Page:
The Best of the Booker – Midnight’s Children

The Man Booker Prize for Fiction is a literary prize awarded each year for the best original full-length novel, written in the English language, by a member of the Commonwealth. In 2008, to celebrate the 40th anniversary of the award, they announced a shortlist of novels for “The Best of the Booker” which would determine which was the best of the previous winners.

The prize went to Midnight’s Children by Salman Rushdie (which originally won the award in 1981).

Having often read previous Booker Prize winners with my book group, we decided that we should attempt “The Best of the Booker” which – being one of the highest-regarded novels of all time – would surely prompt a good discussion. We certainly set ourselves a challenge as the novel is over 600 pages long; has an unconventional, non-linear structure; and covers in-depth a period of Indian history and politics unfamiliar to us.

The novel is narrated by Saleem Sinai, a child born at the stroke of midnight on the eve of India’s independence from Britain. Prophesised to play an important role in India’s future, Saleem finds his life mirrors that of his entire country, and it’s political and social struggles. But Saleem is only one of a thousand “midnight’s children” born in that magical hour and others will also have their own role to play in the novel.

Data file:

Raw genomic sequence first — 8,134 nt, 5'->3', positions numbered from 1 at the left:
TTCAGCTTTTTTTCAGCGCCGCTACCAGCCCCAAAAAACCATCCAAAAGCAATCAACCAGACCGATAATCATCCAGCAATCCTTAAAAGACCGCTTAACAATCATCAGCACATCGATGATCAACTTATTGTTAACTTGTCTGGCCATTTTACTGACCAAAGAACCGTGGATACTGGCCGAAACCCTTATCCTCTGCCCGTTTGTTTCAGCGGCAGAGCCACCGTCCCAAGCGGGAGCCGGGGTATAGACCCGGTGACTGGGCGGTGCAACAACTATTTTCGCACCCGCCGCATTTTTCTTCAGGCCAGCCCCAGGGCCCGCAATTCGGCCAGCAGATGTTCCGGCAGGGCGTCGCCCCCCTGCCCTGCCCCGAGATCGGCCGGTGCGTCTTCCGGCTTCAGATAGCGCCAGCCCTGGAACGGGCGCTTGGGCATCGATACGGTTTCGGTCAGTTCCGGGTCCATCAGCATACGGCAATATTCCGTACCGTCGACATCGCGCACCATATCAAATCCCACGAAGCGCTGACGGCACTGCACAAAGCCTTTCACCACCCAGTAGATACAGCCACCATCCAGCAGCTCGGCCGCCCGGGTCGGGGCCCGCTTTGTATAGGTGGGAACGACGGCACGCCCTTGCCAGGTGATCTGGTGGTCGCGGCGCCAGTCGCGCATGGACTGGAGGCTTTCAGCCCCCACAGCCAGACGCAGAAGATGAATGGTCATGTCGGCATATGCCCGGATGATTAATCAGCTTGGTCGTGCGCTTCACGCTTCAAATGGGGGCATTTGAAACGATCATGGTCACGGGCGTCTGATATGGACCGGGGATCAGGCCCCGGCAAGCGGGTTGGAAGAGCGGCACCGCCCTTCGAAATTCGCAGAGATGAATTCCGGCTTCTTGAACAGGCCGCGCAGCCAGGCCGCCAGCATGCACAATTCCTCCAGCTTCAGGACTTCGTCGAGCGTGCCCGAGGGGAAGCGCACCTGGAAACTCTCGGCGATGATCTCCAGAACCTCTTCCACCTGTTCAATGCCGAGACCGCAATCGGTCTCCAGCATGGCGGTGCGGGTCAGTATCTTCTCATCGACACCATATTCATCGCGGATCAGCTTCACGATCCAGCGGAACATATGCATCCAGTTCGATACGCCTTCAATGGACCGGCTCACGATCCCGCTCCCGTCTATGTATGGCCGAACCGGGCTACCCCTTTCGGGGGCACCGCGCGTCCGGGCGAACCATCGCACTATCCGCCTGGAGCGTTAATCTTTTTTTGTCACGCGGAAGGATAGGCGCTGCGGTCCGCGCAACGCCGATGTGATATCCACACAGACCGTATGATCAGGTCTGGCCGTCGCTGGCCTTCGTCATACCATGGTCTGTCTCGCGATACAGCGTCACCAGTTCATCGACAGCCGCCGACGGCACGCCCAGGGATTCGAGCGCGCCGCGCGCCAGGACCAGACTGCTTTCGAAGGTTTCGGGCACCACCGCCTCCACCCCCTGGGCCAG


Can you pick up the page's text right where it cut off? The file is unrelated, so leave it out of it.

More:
Reader’s expecting a straight-forward narrative will be disappointed, as our trusty narrator is not even born until a third of the way through the book! Instead Rushdie goes back to the very beginning, introducing Saleem’s grandparent’s, then following the lives of their children, and finally describing the meeting of Saleem’s parent’s and their conception of a son.

Midnight’s Children is certainly not an easy read but I can appreciate why it was awarded the prize as Salman Rushdie’s writing is outstanding, and his control of such a convoluted plot is to be admired. There is plenty of humour in the novel and it was also very educational to somebody who did not know much about India previously. I would recommend this book to others but would warn them to persevere beyond the early chapters.

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